The good news is that it’s the only pair that I’d stay away from. Let’s get into range real quick before wrapping up sound impressions.
At the gym, I can walk the length of the floor near the water fountain and music is still playing. However, as soon as my back is turned and I bend over to drink, the signal starts to cut out (sometimes). Other times it doesn’t.
So just make sure you do the moonwalk when you go to the bathroom, fill your water bottle backwards, and everything will be just fine. XD
I had no issues with the signal dropping upon leaving my room, even on the other side of the wall, so that’s pretty nifty. Walking outside and closing the door still results in music playing. As soon as I start to walk towards my car it begins to cut out.
All in all, the connection is very solid, with a few minor hiccups every now and then. I find the signal at the gym sometimes cuts out intermittently for no good reason, even when my phone is right there with me between sets. This usually happens with the right bud, but can happen with the left as well.
Back to Sound
Even as much as I complained about the mid-range, you can always EQ it down a few dB. The overall sound has so many good qualities going for it; it just needs some minor tweaking. Ricardo Robecchi over at Soundphile agrees:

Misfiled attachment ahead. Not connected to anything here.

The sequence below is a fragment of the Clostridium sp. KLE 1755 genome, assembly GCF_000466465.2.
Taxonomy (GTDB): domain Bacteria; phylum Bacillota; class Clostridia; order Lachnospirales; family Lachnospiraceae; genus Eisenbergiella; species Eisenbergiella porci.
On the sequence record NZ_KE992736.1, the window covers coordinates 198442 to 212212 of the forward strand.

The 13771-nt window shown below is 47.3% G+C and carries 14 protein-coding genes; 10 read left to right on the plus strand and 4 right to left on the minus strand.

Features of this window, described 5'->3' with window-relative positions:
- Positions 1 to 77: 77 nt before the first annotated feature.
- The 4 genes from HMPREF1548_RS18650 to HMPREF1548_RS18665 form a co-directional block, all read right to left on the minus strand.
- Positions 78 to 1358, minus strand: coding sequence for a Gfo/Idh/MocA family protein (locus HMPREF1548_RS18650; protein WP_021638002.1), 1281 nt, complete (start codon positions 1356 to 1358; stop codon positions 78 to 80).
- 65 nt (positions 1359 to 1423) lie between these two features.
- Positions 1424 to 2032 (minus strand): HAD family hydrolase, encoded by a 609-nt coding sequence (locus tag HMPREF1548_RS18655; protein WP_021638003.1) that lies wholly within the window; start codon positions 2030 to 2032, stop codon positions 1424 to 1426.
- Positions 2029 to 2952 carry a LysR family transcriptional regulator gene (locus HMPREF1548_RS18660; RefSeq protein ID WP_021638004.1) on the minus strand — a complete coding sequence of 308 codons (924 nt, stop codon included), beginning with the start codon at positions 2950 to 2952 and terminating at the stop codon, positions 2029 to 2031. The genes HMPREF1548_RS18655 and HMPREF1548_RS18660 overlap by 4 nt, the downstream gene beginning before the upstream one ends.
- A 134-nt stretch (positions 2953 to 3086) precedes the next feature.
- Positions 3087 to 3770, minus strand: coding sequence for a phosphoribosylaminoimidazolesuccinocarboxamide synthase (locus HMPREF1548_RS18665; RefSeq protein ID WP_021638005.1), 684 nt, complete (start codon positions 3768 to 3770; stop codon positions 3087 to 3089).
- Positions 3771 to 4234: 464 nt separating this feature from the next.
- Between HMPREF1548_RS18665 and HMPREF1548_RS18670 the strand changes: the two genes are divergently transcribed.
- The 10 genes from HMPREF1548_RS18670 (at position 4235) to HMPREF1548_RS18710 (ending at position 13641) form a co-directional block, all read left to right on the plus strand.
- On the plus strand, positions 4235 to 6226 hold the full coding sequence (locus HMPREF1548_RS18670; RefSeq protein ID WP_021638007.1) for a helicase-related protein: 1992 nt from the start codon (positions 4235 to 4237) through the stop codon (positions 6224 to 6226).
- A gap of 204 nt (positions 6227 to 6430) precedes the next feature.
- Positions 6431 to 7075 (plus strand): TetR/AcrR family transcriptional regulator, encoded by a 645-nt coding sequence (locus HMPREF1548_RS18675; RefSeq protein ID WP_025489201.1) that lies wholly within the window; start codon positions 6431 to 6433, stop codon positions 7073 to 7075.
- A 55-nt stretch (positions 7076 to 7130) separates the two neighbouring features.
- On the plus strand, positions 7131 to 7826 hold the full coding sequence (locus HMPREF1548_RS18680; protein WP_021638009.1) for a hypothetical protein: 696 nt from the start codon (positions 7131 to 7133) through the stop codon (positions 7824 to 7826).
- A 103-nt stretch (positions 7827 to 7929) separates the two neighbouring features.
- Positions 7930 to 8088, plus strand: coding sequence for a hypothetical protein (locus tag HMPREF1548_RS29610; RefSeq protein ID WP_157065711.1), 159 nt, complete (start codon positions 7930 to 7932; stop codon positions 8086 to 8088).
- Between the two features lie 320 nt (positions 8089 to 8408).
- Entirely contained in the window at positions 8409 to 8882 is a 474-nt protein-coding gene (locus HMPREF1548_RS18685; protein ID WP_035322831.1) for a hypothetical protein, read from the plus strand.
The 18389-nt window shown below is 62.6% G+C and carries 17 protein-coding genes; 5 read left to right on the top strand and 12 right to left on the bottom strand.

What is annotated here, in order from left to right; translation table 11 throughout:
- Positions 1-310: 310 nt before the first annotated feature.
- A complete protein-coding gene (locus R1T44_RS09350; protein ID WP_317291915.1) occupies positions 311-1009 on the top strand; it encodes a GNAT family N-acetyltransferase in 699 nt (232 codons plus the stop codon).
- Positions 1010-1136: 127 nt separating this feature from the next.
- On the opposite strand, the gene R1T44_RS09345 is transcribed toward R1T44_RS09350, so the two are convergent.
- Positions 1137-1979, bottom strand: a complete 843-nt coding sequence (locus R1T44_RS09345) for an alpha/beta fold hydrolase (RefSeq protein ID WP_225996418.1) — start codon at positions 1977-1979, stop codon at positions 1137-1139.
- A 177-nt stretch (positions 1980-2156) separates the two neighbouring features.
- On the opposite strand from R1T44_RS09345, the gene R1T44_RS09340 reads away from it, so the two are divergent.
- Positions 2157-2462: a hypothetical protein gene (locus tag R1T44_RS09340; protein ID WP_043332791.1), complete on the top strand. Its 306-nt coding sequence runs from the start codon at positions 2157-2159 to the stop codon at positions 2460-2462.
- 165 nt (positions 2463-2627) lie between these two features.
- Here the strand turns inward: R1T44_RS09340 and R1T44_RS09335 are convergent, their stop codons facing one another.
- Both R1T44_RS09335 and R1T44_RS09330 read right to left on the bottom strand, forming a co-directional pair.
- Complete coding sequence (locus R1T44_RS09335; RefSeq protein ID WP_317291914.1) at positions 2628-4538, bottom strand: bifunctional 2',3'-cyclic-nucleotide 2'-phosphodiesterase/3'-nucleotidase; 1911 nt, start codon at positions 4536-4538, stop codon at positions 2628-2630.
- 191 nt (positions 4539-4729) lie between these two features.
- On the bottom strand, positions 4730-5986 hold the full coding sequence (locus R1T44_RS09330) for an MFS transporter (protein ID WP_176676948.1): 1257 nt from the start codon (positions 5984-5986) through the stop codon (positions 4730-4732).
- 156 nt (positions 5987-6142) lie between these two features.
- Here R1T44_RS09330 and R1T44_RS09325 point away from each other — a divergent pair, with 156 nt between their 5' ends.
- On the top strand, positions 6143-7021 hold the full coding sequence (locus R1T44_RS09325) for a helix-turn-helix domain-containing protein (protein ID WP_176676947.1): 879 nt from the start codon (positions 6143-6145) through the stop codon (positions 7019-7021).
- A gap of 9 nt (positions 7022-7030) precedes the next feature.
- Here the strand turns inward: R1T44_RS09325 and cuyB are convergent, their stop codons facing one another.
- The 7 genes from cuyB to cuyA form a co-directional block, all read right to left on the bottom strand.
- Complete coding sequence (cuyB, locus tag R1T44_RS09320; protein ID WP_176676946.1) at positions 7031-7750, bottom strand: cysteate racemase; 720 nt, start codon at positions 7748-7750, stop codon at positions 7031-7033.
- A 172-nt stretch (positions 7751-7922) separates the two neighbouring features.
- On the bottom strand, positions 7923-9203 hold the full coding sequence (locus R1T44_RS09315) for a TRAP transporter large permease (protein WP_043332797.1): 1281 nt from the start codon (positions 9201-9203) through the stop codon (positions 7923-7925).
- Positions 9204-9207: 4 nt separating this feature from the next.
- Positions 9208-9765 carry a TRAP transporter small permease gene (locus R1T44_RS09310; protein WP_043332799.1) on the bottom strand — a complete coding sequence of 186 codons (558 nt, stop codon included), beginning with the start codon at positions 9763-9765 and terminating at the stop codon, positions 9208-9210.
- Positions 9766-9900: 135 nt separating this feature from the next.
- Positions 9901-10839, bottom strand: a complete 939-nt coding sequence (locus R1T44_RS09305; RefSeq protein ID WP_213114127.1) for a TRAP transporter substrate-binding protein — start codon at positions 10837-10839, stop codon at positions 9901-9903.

Let me explain that: if you listen to Stevie Ray Vaughan’s Dirty Pool you can clearly hear the guitar playing in all its glory, but then when SRV starts singing it seems like there’s something wrong – his voice is almost nasal and lacks the usual scratchiness and rawness. It sounds as if the lower range has been taken away, or as if music was playing on one of those cheap portable radios I used as a kid in the ’90s.
If one takes ~2.5 dB away from the 2 kHz area using an equaliser the voice goes back to normal and the other parts (lower midrange and bass) appear to be present again. I don’t question the fact that there may be specific songs and genres where this added emphasis could be beneficial; most tracks will sound a bit off, though. And this is despite very good technical ability: speed is very good, detail is phenomenal in this price range of the TWS market, physicality is remarkable for a TWS.